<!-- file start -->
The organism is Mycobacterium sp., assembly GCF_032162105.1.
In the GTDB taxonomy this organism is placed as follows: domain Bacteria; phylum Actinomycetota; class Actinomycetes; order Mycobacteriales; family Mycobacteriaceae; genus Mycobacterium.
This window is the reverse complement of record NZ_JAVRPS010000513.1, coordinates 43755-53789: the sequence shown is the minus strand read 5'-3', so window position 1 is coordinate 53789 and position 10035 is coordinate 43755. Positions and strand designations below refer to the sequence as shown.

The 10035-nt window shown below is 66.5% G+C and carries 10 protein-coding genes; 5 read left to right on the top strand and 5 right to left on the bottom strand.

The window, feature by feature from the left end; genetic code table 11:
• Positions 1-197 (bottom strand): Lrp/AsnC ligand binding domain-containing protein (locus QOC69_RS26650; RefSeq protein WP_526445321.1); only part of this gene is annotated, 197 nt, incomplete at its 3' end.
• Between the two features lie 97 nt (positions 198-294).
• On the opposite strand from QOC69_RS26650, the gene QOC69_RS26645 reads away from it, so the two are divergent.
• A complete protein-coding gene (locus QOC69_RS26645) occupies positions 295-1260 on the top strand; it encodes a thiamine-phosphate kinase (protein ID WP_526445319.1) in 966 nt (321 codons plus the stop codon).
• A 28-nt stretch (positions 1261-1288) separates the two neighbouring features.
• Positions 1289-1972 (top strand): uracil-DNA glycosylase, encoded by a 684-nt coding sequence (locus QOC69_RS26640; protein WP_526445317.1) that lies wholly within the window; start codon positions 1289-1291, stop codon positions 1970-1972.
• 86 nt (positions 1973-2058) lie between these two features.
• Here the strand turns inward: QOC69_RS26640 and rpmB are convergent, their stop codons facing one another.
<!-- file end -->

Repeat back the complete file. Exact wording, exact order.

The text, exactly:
The organism is Mycobacterium sp., assembly GCF_032162105.1.
In the GTDB taxonomy this organism is placed as follows: domain Bacteria; phylum Actinomycetota; class Actinomycetes; order Mycobacteriales; family Mycobacteriaceae; genus Mycobacterium.
This window is the reverse complement of record NZ_JAVRPS010000513.1, coordinates 43755-53789: the sequence shown is the minus strand read 5'-3', so window position 1 is coordinate 53789 and position 10035 is coordinate 43755. Positions and strand designations below refer to the sequence as shown.

The 10035-nt window shown below is 66.5% G+C and carries 10 protein-coding genes; 5 read left to right on the top strand and 5 right to left on the bottom strand.

The window, feature by feature from the left end; genetic code table 11:
• Positions 1-197 (bottom strand): Lrp/AsnC ligand binding domain-containing protein (locus QOC69_RS26650; RefSeq protein WP_526445321.1); only part of this gene is annotated, 197 nt, incomplete at its 3' end.
• Between the two features lie 97 nt (positions 198-294).
• On the opposite strand from QOC69_RS26650, the gene QOC69_RS26645 reads away from it, so the two are divergent.
• A complete protein-coding gene (locus QOC69_RS26645) occupies positions 295-1260 on the top strand; it encodes a thiamine-phosphate kinase (protein ID WP_526445319.1) in 966 nt (321 codons plus the stop codon).
• A 28-nt stretch (positions 1261-1288) separates the two neighbouring features.
• Positions 1289-1972 (top strand): uracil-DNA glycosylase, encoded by a 684-nt coding sequence (locus QOC69_RS26640; protein WP_526445317.1) that lies wholly within the window; start codon positions 1289-1291, stop codon positions 1970-1972.
• 86 nt (positions 1973-2058) lie between these two features.
• Here the strand turns inward: QOC69_RS26640 and rpmB are convergent, their stop codons facing one another.